Day of hearings on Staten Island properties proved controversial. On April 10, 2007, Landmarks held hearings on the possible designations of eight properties on Staten Island. While some property owners were positive about possible designation, others adamantly opposed. Owners feared that designation would mean reduced property values and restrictive government control of the use and possible modification of their homes.
Among the properties was 5466 Arthur Kill Road in Tottenville, built for an oysterman in the mid- 19th century. The house features an amalgamation of Greek revival, Gothic and Italianate styles with a symmetrically planned center hall and gables. It remains remarkably intact with its original chimney, lintels, sills and shutters. Douglas Ford, the building’s owner, spoke in opposition. “I don’t want big government telling me my rights as a homeowner,” said Ford, a Staten Island native. Ford claimed “preservationist perverts” had been trespassing on his property since Landmarks publicized the potential designation, and that Landmarks should study the security impact of its designations. Ford added that he was willing to negotiate a deal for the house’s preservation as long he avoided the onus of landmarking.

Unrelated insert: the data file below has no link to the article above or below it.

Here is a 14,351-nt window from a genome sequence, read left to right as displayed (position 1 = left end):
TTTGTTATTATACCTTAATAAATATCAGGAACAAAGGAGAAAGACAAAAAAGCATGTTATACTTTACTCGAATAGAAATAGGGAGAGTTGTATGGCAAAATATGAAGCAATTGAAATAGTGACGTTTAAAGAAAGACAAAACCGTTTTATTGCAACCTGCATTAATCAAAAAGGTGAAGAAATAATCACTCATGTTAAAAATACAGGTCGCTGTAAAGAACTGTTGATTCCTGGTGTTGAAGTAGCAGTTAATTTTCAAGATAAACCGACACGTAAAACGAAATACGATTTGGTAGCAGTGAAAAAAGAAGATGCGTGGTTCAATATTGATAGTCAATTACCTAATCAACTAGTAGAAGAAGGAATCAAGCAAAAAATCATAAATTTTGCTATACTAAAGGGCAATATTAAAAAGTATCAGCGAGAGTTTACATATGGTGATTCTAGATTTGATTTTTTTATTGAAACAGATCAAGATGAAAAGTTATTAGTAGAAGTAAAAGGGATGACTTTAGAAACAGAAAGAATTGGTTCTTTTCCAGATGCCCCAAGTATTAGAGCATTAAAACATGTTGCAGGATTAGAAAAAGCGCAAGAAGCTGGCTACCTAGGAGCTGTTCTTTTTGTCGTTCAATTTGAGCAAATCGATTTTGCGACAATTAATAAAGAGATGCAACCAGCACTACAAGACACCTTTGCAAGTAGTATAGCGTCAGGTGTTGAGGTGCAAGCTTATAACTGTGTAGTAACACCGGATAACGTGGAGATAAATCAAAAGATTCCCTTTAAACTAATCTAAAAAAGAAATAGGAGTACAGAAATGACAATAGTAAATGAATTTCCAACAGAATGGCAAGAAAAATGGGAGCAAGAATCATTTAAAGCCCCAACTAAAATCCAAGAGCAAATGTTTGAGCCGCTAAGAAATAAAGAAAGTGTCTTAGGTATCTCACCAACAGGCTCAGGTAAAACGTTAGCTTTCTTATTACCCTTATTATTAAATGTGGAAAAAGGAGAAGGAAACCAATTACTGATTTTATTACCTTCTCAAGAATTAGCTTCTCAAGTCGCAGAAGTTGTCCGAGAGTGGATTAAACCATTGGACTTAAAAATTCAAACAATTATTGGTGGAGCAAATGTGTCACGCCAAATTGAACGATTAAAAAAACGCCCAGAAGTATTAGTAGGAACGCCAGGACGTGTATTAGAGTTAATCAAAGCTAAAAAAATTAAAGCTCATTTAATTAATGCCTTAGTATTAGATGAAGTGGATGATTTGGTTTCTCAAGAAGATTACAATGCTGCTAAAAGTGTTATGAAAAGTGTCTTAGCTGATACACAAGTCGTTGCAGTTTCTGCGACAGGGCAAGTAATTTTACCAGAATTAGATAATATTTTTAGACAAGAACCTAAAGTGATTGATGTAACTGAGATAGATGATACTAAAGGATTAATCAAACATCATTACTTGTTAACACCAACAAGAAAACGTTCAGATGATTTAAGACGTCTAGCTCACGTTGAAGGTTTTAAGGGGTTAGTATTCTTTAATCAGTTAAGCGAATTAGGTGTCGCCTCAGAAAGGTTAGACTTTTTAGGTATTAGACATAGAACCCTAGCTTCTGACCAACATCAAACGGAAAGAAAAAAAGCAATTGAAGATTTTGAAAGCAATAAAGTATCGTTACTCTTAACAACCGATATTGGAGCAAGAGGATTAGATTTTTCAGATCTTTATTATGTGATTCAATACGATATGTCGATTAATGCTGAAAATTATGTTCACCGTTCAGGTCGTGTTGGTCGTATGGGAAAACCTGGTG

The owner of 3833 Amboy Road, an 1843 clapboard farmhouse, similarly objected, stating that he would never have purchased the building had he known it would be landmarked. He also felt that he was being punished for maintaining his house.
Ed Drury, owner of the Standard Varnish Works office building in Port Richmond, also opposed designation. An 1893 round-arch style industrial building currently functioning as a warehouse and featuring decorative brickwork and a prominent tower, Drury claimed that the structure possessed no unique features, and that “no one in the community knows or cares that it exists.” A current tenant of the building, the owner of a carpet business, also testified in opposition, questioning the designation’s potential impact on existing businesses. Roger Lang of the Landmarks Conservancy spoke in support, saying that “New York’s industrial and mercantile history is being irrevocably erased.”
In contrast, Russell Powell, the owner of 90 Bayview Avenue, a Second Empire style home in Pleasant Plains, embraced designation. Powell stated that he was not surprised by the calendaring because he was aware he “painted a bull’s-eye on it when I fixed it up.” Powell, who had purchased the house when it was marketed as a teardown, asked to be allowed to subdivide his lot if Landmarks designated the house.
LPC: 5466 Arthur Kill Road House (LP- 2251); 3833 Amboy Road House (LP- 2228); Standard Varnish Works, 2589 Richmond Terrace (LP-2250); 90 Bayview Avenue House (LP-2249) (April 10, 2007).